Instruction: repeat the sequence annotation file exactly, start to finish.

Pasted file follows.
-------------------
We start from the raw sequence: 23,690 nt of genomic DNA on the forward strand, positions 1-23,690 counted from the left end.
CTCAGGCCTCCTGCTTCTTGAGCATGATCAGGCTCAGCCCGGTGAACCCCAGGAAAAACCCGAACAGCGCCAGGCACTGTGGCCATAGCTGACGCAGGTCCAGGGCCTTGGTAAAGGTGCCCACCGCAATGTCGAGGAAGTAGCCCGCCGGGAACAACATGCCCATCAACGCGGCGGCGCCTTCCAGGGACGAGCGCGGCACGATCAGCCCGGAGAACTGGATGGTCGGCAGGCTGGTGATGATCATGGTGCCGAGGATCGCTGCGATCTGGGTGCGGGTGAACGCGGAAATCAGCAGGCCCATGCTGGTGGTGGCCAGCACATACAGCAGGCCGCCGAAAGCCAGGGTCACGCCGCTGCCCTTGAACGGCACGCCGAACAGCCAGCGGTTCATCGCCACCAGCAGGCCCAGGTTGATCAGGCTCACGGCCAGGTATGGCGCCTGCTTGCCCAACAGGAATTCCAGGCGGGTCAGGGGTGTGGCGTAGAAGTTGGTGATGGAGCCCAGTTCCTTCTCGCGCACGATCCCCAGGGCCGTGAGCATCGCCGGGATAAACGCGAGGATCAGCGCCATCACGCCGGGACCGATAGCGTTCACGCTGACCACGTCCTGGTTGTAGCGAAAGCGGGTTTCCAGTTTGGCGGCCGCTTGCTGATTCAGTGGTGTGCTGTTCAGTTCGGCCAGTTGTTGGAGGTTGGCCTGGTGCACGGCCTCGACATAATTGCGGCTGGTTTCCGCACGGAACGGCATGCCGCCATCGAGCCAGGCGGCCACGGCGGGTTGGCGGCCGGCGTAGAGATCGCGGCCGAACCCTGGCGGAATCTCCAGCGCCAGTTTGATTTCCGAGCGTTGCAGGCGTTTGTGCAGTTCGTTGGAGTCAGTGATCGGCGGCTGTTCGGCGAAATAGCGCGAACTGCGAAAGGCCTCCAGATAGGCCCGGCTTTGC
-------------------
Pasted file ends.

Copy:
We start from the raw sequence: 23,690 nt of genomic DNA on the forward strand, positions 1-23,690 counted from the left end.
CTCAGGCCTCCTGCTTCTTGAGCATGATCAGGCTCAGCCCGGTGAACCCCAGGAAAAACCCGAACAGCGCCAGGCACTGTGGCCATAGCTGACGCAGGTCCAGGGCCTTGGTAAAGGTGCCCACCGCAATGTCGAGGAAGTAGCCCGCCGGGAACAACATGCCCATCAACGCGGCGGCGCCTTCCAGGGACGAGCGCGGCACGATCAGCCCGGAGAACTGGATGGTCGGCAGGCTGGTGATGATCATGGTGCCGAGGATCGCTGCGATCTGGGTGCGGGTGAACGCGGAAATCAGCAGGCCCATGCTGGTGGTGGCCAGCACATACAGCAGGCCGCCGAAAGCCAGGGTCACGCCGCTGCCCTTGAACGGCACGCCGAACAGCCAGCGGTTCATCGCCACCAGCAGGCCCAGGTTGATCAGGCTCACGGCCAGGTATGGCGCCTGCTTGCCCAACAGGAATTCCAGGCGGGTCAGGGGTGTGGCGTAGAAGTTGGTGATGGAGCCCAGTTCCTTCTCGCGCACGATCCCCAGGGCCGTGAGCATCGCCGGGATAAACGCGAGGATCAGCGCCATCACGCCGGGACCGATAGCGTTCACGCTGACCACGTCCTGGTTGTAGCGAAAGCGGGTTTCCAGTTTGGCGGCCGCTTGCTGATTCAGTGGTGTGCTGTTCAGTTCGGCCAGTTGTTGGAGGTTGGCCTGGTGCACGGCCTCGACATAATTGCGGCTGGTTTCCGCACGGAACGGCATGCCGCCATCGAGCCAGGCGGCCACGGCGGGTTGGCGGCCGGCGTAGAGATCGCGGCCGAACCCTGGCGGAATCTCCAGCGCCAGTTTGATTTCCGAGCGTTGCAGGCGTTTGTGCAGTTCGTTGGAGTCAGTGATCGGCGGCTGTTCGGCGAAATAGCGCGAACTGCGAAAGGCCTCCAGATAGGCCCGGCTTTGC